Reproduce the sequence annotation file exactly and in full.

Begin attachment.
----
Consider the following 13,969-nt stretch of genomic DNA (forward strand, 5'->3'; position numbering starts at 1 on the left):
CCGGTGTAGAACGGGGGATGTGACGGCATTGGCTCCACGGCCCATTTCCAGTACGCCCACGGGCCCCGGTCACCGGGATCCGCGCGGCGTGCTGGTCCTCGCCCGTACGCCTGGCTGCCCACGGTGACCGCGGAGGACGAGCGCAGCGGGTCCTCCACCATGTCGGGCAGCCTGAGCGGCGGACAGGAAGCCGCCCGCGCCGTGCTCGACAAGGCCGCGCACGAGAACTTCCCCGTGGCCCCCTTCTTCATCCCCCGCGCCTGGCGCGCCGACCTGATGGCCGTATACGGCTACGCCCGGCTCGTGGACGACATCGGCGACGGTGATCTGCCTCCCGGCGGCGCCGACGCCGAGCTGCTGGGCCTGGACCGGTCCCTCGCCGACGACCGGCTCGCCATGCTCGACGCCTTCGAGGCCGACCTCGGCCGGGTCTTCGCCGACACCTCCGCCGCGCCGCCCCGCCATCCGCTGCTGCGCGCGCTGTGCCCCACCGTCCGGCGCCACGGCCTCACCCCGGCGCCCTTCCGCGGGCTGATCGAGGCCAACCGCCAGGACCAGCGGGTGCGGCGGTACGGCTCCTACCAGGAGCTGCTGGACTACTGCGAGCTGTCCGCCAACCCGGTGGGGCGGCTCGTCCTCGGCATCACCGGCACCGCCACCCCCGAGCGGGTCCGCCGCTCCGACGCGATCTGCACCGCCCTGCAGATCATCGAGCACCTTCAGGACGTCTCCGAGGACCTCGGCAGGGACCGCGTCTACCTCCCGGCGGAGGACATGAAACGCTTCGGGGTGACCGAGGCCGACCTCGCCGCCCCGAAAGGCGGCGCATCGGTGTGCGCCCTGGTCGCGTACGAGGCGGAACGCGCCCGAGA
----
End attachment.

Consider the following 13,969-nt stretch of genomic DNA (forward strand, 5'->3'; position numbering starts at 1 on the left):
CCGGTGTAGAACGGGGGATGTGACGGCATTGGCTCCACGGCCCATTTCCAGTACGCCCACGGGCCCCGGTCACCGGGATCCGCGCGGCGTGCTGGTCCTCGCCCGTACGCCTGGCTGCCCACGGTGACCGCGGAGGACGAGCGCAGCGGGTCCTCCACCATGTCGGGCAGCCTGAGCGGCGGACAGGAAGCCGCCCGCGCCGTGCTCGACAAGGCCGCGCACGAGAACTTCCCCGTGGCCCCCTTCTTCATCCCCCGCGCCTGGCGCGCCGACCTGATGGCCGTATACGGCTACGCCCGGCTCGTGGACGACATCGGCGACGGTGATCTGCCTCCCGGCGGCGCCGACGCCGAGCTGCTGGGCCTGGACCGGTCCCTCGCCGACGACCGGCTCGCCATGCTCGACGCCTTCGAGGCCGACCTCGGCCGGGTCTTCGCCGACACCTCCGCCGCGCCGCCCCGCCATCCGCTGCTGCGCGCGCTGTGCCCCACCGTCCGGCGCCACGGCCTCACCCCGGCGCCCTTCCGCGGGCTGATCGAGGCCAACCGCCAGGACCAGCGGGTGCGGCGGTACGGCTCCTACCAGGAGCTGCTGGACTACTGCGAGCTGTCCGCCAACCCGGTGGGGCGGCTCGTCCTCGGCATCACCGGCACCGCCACCCCCGAGCGGGTCCGCCGCTCCGACGCGATCTGCACCGCCCTGCAGATCATCGAGCACCTTCAGGACGTCTCCGAGGACCTCGGCAGGGACCGCGTCTACCTCCCGGCGGAGGACATGAAACGCTTCGGGGTGACCGAGGCCGACCTCGCCGCCCCGAAAGGCGGCGCATCGGTGTGCGCCCTGGTCGCGTACGAGGCGGAACGCGCCCGAGA